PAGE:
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Prosecution pins former senator over role in Genocide

 

 

 

ImageProsecutors yesterday told the Special Chamber of the High Court trying Genocide cases that former senator Anastase Nzirasanaho had no clear ground of appealing a previous sentence.

The Nyarugenge Intermediate Court had earlier sentenced Nzirasanaho to life in prison with special provisions for complicity in the Genocide.

“In his appeal, Nzirasanaho stated that the court ignored some facts but he doesn’t state what exactly went wrong in the ruling,” Prosecutor Ndibwami Rugambwa told the court.

He added: “The court based on evidence we presented to sentence him. In the case, the court found him guilty of transporting a gun from Kigali to Commune Mataba (currently Gakenke District) during the Genocide.”

According to prosecutors, Tutsi in Mataba had mounted stiff resistance against the  interahamwe militia but when the militia received the automated gun allegedly from Nzirasanaho, they regained courage and attacked the Tutsi, hacking seven men to death.

Judges quizzed the prosecution to link the gun to the death of the seven men.

Ndibwami responded saying that hadn’t it been for the gun, the militia who were already weakened, would not have killed the seven men.

“The gun was used to scare off the resistant Tutsi hence breaking their force which resulted into the capturing and murdering of the seven men,” said the prosecutor.

He added: “We accuse him of supplying weapons to the militias.” 

However, defense counsel Donat Mutinzi, told court that during the initial hearing, the intermediate court judges ignored the contradictory facts in the testimonies of witnesses while sentencing his client.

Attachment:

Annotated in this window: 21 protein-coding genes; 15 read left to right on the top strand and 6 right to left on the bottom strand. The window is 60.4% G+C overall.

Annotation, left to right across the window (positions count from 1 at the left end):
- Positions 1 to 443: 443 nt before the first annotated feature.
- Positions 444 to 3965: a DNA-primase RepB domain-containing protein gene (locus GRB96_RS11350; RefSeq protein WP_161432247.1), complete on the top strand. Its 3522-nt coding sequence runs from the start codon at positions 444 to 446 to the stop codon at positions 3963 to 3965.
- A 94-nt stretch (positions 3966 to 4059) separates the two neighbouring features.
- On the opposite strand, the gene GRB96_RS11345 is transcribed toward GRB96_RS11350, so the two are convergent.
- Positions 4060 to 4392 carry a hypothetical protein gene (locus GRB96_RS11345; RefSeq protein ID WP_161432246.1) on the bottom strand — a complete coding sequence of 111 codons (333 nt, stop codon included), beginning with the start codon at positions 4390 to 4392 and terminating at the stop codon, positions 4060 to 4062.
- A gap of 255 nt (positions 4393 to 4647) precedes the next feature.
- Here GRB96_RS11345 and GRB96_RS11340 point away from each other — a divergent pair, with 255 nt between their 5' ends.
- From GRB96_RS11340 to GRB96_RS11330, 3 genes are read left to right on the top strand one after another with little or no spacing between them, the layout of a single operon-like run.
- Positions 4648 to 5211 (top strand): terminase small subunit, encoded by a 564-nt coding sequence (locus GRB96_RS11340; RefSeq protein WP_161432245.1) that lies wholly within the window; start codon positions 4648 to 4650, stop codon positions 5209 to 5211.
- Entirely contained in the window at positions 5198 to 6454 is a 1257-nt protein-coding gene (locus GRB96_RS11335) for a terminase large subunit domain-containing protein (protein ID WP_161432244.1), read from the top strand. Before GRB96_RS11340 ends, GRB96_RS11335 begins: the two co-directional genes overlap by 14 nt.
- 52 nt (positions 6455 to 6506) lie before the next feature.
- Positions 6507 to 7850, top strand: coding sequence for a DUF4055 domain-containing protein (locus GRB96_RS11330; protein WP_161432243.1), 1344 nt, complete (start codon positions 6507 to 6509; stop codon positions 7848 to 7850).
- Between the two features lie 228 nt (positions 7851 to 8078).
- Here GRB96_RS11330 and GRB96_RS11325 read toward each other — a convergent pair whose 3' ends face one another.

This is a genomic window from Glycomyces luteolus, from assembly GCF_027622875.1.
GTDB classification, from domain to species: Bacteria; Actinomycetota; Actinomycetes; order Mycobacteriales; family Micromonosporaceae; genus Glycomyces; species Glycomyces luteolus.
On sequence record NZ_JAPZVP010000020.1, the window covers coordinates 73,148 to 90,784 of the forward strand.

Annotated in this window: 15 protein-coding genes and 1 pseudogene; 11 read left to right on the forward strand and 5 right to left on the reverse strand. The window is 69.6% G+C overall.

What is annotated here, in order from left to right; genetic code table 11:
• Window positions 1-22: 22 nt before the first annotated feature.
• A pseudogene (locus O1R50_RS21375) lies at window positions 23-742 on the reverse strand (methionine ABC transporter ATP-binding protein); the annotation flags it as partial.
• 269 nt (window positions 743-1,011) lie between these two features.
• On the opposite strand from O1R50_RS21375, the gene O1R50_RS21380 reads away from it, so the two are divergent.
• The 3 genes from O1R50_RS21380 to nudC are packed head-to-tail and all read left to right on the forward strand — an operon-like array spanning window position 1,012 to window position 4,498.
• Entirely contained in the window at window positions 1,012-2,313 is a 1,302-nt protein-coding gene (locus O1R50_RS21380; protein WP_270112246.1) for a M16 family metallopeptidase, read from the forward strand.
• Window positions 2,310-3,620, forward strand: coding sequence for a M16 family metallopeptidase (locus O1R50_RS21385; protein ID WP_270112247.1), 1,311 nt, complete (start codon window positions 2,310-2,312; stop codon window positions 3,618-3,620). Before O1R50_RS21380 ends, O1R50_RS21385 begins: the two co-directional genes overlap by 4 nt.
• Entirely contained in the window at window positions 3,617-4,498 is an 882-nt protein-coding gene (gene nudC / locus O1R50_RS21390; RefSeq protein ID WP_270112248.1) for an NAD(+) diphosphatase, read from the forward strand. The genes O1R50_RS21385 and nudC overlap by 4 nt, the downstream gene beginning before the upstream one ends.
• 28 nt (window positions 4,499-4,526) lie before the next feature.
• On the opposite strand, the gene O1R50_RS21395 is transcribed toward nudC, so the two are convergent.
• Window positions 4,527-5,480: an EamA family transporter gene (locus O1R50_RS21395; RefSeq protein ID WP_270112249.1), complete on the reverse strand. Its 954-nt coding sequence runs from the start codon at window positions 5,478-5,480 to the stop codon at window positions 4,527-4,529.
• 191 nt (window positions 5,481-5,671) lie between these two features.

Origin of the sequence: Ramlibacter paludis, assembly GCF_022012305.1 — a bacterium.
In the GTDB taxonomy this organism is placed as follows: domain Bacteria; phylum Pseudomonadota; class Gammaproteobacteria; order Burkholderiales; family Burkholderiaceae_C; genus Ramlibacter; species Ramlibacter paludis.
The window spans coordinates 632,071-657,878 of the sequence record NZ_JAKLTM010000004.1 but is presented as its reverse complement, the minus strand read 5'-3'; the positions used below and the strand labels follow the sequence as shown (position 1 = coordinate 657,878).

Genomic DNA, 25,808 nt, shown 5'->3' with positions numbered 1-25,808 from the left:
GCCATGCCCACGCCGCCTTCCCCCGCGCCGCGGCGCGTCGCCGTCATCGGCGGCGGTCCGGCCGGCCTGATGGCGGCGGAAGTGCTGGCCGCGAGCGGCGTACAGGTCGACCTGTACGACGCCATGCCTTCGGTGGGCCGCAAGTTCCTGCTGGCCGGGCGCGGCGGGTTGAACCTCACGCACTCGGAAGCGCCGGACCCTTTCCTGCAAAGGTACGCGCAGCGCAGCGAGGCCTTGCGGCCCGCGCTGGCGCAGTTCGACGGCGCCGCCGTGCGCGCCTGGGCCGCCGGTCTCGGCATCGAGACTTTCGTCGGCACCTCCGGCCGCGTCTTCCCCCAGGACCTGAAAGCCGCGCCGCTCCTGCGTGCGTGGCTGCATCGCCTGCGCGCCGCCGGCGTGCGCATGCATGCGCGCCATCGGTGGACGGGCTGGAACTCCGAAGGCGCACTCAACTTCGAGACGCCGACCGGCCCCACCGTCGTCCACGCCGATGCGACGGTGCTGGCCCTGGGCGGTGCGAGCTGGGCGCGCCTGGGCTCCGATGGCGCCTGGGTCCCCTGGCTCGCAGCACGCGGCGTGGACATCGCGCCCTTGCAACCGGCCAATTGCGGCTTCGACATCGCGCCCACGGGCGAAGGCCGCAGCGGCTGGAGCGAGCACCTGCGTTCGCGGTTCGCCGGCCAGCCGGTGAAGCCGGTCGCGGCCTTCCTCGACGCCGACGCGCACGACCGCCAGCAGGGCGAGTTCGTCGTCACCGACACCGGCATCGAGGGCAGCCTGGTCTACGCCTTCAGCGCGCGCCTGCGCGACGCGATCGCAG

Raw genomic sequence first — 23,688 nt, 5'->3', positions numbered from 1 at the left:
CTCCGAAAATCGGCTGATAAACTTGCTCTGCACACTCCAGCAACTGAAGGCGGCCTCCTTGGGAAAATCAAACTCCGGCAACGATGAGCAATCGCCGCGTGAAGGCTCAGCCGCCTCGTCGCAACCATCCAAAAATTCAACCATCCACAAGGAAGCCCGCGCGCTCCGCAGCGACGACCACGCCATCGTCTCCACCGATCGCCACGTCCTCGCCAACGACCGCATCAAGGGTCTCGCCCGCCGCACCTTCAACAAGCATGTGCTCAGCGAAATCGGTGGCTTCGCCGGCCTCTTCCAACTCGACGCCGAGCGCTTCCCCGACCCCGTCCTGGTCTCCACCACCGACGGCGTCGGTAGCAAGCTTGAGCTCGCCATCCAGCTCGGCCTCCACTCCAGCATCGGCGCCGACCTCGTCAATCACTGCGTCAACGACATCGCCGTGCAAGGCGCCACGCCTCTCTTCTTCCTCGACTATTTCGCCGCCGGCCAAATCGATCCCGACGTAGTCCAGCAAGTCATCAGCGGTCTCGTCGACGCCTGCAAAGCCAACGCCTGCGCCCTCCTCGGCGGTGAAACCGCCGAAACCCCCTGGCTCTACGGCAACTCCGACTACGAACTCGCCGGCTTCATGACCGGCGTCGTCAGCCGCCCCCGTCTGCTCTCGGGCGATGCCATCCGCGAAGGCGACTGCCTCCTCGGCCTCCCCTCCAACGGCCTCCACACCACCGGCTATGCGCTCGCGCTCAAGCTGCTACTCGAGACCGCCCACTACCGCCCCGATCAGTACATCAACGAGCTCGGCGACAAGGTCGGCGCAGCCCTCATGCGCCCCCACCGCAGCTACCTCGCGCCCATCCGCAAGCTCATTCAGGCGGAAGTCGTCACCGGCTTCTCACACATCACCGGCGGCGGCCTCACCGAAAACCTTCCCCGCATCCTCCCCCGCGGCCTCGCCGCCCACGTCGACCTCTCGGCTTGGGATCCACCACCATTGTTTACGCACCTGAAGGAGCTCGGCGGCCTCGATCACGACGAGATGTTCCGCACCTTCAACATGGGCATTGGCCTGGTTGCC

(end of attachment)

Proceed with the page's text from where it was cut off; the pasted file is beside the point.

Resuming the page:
“We clearly presented to court serious inaccuracies in the testimonies but our presentation was ignored. Most of the prosecution’s witnesses based on hearsay or gave uncoordinated facts,” he said.

He pointed out a case of Isaac Twagiramungu who in his testimony accused Nzirasanaho of having taken the gun to Mataba but he later retracted his testimony.

In his testimony, Nzirasanaho told court that during the Genocide, he gave a lift in his car to a certain soldier who had a gun and that he did not know what the soldier wanted to use the gun for.

Nzirasanaho told the judges that the reason he is being accused of genocide is because he testified against a certain Fabien Neretse who led the killings in Mataba.

The former senator alleges that after Neretse was sentenced, he came up with a plan to incriminate him as revenge. Nzirasanaho requested the judges to summon the defense witnesses so that he can cross examine them before the court, a request he was granted.  

The trial was postponed to June 17.

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